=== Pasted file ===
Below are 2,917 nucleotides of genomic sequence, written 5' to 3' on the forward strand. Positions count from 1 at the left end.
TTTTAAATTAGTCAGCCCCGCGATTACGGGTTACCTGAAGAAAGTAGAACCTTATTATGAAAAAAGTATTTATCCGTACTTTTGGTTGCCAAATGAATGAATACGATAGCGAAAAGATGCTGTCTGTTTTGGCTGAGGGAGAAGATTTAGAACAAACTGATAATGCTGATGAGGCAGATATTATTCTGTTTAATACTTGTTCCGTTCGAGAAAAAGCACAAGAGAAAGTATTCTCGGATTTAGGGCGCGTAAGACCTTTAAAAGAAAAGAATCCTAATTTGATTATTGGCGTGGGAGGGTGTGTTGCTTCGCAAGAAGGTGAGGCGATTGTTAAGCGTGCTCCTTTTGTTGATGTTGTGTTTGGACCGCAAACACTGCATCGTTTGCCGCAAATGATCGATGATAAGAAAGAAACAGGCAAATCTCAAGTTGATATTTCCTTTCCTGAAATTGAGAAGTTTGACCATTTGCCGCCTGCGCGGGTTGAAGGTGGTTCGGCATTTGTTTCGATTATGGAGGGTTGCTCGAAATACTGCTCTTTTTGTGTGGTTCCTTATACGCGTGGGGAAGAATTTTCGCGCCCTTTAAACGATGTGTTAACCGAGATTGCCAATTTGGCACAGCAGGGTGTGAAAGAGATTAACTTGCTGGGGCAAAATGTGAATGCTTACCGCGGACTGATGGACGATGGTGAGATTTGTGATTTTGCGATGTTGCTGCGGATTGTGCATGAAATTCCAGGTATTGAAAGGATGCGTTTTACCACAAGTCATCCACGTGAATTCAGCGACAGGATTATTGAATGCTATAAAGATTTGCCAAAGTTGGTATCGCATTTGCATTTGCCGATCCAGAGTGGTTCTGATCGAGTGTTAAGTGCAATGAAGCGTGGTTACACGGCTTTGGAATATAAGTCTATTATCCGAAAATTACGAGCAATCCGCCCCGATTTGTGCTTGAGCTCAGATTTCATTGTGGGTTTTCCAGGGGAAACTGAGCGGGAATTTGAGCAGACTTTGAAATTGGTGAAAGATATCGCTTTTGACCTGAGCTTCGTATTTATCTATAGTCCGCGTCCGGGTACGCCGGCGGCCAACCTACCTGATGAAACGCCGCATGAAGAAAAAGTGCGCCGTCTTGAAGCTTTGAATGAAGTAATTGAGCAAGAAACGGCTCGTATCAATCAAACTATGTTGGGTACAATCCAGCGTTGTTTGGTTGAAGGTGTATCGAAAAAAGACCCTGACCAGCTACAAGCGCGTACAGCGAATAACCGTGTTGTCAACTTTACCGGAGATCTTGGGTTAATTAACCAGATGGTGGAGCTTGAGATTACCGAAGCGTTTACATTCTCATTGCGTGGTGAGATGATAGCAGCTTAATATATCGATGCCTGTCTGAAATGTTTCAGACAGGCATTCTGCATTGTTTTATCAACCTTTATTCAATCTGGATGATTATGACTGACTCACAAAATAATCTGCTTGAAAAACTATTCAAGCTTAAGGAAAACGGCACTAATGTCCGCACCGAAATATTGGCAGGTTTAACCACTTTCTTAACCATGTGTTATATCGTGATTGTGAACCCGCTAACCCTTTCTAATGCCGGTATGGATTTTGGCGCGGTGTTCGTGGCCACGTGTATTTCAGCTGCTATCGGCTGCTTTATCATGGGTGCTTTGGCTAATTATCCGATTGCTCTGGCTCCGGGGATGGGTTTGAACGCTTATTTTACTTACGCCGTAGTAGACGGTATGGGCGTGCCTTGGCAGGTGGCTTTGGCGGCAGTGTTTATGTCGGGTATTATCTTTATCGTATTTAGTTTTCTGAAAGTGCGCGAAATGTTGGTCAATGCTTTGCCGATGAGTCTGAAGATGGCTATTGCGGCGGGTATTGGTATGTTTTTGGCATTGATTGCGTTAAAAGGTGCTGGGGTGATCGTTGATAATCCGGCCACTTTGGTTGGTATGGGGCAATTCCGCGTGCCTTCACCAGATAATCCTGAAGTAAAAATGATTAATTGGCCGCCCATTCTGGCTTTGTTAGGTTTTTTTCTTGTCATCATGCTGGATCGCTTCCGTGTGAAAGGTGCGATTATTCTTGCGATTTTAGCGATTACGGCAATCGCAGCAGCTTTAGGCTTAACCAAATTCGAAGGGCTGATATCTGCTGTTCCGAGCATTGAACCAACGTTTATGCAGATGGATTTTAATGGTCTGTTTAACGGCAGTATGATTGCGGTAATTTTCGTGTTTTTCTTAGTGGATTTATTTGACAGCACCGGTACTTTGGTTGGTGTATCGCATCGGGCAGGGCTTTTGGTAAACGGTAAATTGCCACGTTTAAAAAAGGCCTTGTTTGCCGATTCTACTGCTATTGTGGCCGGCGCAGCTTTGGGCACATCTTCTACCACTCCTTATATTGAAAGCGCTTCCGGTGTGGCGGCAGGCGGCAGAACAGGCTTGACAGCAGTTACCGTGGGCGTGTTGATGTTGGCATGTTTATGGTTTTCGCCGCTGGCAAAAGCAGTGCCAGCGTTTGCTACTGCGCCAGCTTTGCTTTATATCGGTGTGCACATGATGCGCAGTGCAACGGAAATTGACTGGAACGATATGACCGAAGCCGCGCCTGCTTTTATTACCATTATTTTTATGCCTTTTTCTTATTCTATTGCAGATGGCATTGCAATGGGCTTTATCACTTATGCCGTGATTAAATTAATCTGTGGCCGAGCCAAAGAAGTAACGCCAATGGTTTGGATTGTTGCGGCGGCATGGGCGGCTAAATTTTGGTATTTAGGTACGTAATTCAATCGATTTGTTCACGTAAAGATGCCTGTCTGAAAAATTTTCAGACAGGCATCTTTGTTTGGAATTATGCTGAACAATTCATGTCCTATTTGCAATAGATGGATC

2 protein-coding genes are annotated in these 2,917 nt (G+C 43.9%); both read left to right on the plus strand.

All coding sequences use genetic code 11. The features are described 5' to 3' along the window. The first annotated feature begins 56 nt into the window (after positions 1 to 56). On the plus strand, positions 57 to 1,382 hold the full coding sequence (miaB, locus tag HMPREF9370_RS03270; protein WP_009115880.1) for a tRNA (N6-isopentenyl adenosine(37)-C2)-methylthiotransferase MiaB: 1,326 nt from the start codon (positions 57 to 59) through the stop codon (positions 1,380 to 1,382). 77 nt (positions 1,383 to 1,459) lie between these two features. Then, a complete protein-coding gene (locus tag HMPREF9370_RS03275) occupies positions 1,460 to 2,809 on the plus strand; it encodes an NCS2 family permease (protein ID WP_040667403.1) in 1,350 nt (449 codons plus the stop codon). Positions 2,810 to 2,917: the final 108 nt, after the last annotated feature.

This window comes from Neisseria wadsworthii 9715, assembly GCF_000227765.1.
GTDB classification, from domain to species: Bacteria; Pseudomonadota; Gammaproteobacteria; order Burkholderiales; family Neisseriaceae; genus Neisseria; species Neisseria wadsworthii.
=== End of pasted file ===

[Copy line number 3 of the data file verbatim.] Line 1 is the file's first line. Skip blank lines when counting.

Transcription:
2 protein-coding genes are annotated in these 2,917 nt (G+C 43.9%); both read left to right on the plus strand.